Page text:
Home World Moscow on the verge of default: bond payments expire, here’s what can happen

Moscow on the verge of default: bond payments expire, here’s what can happen

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Moscow on the verge of default: bond payments expire, here’s what can happen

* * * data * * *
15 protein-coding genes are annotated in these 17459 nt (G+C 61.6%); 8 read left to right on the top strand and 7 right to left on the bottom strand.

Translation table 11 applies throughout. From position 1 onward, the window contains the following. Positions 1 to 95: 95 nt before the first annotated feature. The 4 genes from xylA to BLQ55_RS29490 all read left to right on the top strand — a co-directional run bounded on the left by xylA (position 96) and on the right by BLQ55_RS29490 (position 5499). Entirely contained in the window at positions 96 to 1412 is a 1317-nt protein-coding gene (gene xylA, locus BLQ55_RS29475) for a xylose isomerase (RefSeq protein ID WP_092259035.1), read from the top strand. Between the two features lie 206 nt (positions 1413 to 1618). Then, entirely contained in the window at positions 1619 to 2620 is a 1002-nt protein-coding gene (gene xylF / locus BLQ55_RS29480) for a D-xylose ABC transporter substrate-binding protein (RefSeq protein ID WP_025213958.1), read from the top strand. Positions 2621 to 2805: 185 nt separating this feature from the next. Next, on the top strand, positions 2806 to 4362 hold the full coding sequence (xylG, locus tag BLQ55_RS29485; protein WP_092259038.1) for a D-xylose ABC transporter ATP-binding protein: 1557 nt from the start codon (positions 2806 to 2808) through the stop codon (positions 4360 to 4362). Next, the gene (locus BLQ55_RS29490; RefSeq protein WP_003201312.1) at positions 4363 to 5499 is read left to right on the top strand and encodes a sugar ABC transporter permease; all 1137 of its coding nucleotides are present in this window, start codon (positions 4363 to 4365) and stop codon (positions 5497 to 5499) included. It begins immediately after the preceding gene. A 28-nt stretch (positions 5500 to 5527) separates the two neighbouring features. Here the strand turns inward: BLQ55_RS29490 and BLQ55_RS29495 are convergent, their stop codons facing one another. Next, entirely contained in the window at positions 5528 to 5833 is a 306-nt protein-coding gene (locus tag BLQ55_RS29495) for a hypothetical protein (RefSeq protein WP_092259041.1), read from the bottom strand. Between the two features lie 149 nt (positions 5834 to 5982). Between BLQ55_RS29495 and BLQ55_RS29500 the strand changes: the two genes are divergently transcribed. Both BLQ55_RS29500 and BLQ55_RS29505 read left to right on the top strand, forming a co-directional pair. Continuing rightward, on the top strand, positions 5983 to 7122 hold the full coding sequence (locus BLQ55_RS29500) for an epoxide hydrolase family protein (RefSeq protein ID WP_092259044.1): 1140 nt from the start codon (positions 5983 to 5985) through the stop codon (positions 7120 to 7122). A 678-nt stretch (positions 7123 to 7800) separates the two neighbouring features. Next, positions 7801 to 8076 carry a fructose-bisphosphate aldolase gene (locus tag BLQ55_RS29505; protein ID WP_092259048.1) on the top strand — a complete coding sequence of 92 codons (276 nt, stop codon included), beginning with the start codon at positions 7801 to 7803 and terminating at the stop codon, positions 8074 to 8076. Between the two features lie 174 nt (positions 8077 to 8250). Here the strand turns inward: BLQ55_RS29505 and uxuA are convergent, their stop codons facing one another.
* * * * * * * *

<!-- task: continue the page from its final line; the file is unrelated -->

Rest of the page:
Russia is at risk of default, with few signs of payment from investors holding its international bonds. It would be the nation’s first default since 1998. It is $ 100 million in interest on two bonds, one denominated in dollars and one in euros, maturing in 2026 and 2036. Moscow was due to pay the two bonds on May 27, but it was a ‘grace’ period of 30 days was granted which expires today. Russia has struggled to keep payments on the $ 40 billion of bonds outstanding since the February 24 invasion of Ukraine. The attack resulted in extensive sanctions that effectively cut the country out of the global financial system and made its assets untouchable for many investors. The Kremlin has repeatedly stated that there is no reason for Russia to default, but that it is unable to send money to bondholders due to sanctions, accusing the West of trying to push it into an artificial default. The country’s efforts to avoid what would be its first default on international bonds since the Bolshevik revolution more than a century ago met an insurmountable obstacle when the U.S. Treasury Department’s Office of Foreign Assets Control (Ofac) fact blocked Moscow from making payments at the end of May. “Since March we thought a Russian default was probably inevitable, and the question was only when,” Dennis Hranitzky, head of sovereign litigation at Quinn Emanuel law firm, told Reuters. “Ofac intervened to answer this question and default is now upon us”. “Although a formal default would be largely symbolic, given that Russia cannot take out international loans at the moment and does not need it thanks to its rich oil and gas receipts, the ‘brand’ would likely increase its borrowing costs in the future” , he explains. And in any case it would be a severe blow to the prestige of the nation. The Russian finance ministry said it made payments to its onshore National Settlement Depository (NSD) in euros and dollars, adding that it has fulfilled its obligations. However, the funds are unlikely to reach many international holders. For many bondholders, failure to receive the money owed on their accounts in time constitutes a default. As no specific deadline was specified in the prospectus, the lawyers argue that Russia may have until the end of the next business day to pay the bondholders.

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